The question is not, Does or doesn't public schooling create a public? The question is, What kind of public does it create? A conglomerate of self-indulgent consumers? Angry, soulless, directionless masses? Indifferent, confused citizens? Or a public imbued with confidence, a sense of purpose, a respect for learning, and tolerance? The answer to this question has nothing whatever to do with computers, with testing, with teacher accountability, with class size, and with the other details of managing schools. The right answer depends on two things and two things alone: the existence of shared narratives and the capacity of such narratives to provide an inspired reason for schooling.
I spent most of my life trying to specialize myself. I went to theater school, film school, music school, mime school ... Finally, I was able to gather enough knowledge to build the confidence to create my own work, that goes utterly against the sense of specialization.
Institutional wisdom tells us that children need school. Institutional wisdom tells us that children learn in school. But this institutional wisdom is itself the product of schools because sound common sense tells us that only children can be taught in school. Only by segregating human beings in the category of childhood could we ever get them to submit to the authority of a schoolteacher.
School is a terrible place, I have decided. There is nothing good about it except for math class. Everything else is a total waste of time. As I mentioned before I have done a lot of reading about prisons, and I notice that they always describe them as painted in very dull colors, and my school is also painted in these kinds of colors, with greenish lockers and brownish walls and grayish floors. Actually they recently fixed up one wing of the school, and now that part of the school is just the opposite—all the colors are really bright, with bright red and yellow lockers and blue doors and shiny white floors that are already all scuffed up. It's funny because I thought the other colors were terrible but these are much worse, because they make it seem like it's normal to be happy there when it isn't.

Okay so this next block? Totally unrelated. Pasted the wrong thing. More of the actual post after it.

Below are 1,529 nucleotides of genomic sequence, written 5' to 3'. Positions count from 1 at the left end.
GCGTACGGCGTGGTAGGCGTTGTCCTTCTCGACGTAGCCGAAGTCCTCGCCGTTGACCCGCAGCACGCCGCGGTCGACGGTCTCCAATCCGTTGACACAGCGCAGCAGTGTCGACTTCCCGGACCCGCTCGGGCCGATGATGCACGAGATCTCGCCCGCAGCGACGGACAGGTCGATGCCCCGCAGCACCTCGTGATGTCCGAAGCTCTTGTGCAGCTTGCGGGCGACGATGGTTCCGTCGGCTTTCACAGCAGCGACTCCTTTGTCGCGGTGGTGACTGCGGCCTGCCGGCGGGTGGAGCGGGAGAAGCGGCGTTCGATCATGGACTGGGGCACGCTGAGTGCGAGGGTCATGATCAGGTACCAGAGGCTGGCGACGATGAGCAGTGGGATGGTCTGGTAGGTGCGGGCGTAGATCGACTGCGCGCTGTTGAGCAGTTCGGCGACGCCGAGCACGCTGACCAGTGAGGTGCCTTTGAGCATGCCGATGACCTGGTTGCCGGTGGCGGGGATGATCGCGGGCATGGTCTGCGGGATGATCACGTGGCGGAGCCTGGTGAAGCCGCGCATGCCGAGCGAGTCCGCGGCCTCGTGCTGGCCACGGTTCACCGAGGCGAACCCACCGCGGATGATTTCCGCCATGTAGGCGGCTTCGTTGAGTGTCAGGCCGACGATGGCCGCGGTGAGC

The middle class and upper middle class are highly attached to the institution of school explicitly as a sorting mechanism, as a way of justifying privileges of which middle-class members are already central beneficiaries. These critics suggest that the entire notion of schools as meritocracies actually reifies and reinforces class privilege--making those whom school rewards (those who already have a lot of benefits) feel they deserve the privileges they have.
You show me a school with a principal behind the desk, and I'll show you a school without principal leadership. (Quoting Baruti Kafele)
As I very much liked to draw and paint as a child, I entered a special art program in high school, which was very much like being in an art school imbedded in a regular high school curriculum.
I was a theater dork in high school and did all the plays. My theater teacher in high school, Janet Spahr, was absolutely incredible and mentored me throughout school. She taught me a lot about relying on my instincts.
Adults always ask kids how they are doing at school. The one subject kids absolutely hate talking about. You don't even want to talk about school when you are at school.
Teachers who complain 'These kids have no work ethic' couldn't be farther off the mark. The problem is not that these kids lack a work ethic; the problem is that some of them see no connection between a work ethic and school. None of them would think, for example, to say to a customer at the MacDonald's drive-up window, 'Do you think I could get you those Chicken McNuggets some time tomorrow?' Yet we give sanction to that sort of request when it comes to school assignments.